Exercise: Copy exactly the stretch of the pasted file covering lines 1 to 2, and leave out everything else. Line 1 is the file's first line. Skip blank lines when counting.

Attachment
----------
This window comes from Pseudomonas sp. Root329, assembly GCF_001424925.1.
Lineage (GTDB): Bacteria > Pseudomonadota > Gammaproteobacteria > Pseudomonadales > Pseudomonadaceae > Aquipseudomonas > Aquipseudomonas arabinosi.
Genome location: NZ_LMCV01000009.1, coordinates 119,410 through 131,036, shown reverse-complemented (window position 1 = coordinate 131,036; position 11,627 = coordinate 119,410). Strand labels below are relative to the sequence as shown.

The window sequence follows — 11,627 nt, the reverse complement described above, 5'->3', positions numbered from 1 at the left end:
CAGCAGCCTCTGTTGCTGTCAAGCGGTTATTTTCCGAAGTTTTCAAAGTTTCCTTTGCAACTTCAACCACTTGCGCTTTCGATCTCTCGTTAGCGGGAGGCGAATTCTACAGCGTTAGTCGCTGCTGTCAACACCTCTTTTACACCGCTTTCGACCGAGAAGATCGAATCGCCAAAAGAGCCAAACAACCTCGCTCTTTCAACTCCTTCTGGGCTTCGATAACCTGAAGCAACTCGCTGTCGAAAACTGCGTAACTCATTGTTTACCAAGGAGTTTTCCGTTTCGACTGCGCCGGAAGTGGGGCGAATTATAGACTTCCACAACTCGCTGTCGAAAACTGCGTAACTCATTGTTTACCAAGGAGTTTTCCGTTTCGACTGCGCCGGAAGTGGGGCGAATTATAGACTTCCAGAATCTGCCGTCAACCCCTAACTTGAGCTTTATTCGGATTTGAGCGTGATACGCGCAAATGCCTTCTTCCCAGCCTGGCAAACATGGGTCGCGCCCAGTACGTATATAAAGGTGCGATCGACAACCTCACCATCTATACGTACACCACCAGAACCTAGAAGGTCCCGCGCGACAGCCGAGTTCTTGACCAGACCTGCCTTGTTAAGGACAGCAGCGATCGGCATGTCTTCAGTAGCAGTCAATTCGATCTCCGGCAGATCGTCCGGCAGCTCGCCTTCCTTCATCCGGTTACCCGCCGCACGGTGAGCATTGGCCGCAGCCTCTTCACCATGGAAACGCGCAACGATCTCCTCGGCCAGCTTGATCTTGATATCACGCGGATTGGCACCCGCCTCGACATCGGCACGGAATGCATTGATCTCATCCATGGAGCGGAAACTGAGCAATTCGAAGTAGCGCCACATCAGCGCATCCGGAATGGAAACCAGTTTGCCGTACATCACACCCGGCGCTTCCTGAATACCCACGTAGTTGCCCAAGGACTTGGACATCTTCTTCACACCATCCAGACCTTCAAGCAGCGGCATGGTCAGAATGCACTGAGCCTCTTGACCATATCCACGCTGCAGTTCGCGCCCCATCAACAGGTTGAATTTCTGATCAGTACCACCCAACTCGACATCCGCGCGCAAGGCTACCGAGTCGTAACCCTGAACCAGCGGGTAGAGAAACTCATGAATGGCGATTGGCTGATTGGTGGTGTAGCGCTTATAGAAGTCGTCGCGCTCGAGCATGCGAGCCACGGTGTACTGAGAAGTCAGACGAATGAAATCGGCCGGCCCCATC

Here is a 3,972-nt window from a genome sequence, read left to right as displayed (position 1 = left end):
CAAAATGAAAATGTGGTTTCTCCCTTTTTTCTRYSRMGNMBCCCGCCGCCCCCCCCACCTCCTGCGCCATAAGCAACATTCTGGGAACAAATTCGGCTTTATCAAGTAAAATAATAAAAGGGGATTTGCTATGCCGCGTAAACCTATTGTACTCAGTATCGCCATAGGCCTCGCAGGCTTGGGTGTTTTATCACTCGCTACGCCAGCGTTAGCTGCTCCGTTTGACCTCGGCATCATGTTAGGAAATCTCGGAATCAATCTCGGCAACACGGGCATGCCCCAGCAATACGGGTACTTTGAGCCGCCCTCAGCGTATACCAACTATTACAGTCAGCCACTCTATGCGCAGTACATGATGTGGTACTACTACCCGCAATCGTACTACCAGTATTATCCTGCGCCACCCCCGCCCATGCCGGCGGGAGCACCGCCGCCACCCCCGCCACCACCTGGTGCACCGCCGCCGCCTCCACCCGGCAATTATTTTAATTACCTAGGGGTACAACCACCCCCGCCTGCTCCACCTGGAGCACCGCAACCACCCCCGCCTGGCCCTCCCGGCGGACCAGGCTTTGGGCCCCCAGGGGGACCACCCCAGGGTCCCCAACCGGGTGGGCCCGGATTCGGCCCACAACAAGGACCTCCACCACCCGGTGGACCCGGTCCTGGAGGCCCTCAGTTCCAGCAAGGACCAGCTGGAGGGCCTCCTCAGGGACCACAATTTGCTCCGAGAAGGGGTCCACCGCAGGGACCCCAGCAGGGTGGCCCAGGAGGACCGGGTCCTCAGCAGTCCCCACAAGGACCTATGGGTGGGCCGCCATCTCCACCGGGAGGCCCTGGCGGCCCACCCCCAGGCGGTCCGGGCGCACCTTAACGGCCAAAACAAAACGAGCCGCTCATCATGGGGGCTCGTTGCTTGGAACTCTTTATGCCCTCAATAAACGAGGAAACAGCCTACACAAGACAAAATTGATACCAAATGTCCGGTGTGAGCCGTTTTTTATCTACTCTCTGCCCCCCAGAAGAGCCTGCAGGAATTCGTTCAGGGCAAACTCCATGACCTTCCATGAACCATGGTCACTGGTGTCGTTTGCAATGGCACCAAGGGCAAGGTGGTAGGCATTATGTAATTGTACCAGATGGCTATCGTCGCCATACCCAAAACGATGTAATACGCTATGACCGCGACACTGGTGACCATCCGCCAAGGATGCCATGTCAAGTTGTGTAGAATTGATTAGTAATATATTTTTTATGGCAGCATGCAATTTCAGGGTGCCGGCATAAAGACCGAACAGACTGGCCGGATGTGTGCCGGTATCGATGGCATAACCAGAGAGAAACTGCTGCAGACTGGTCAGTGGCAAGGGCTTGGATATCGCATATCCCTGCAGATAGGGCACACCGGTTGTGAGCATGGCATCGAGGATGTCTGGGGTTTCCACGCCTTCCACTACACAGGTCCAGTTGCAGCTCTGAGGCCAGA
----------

This window comes from Pseudomonas sp. Root329, assembly GCF_001424925.1.
Lineage (GTDB): Bacteria > Pseudomonadota > Gammaproteobacteria > Pseudomonadales > Pseudomonadaceae > Aquipseudomonas > Aquipseudomonas arabinosi.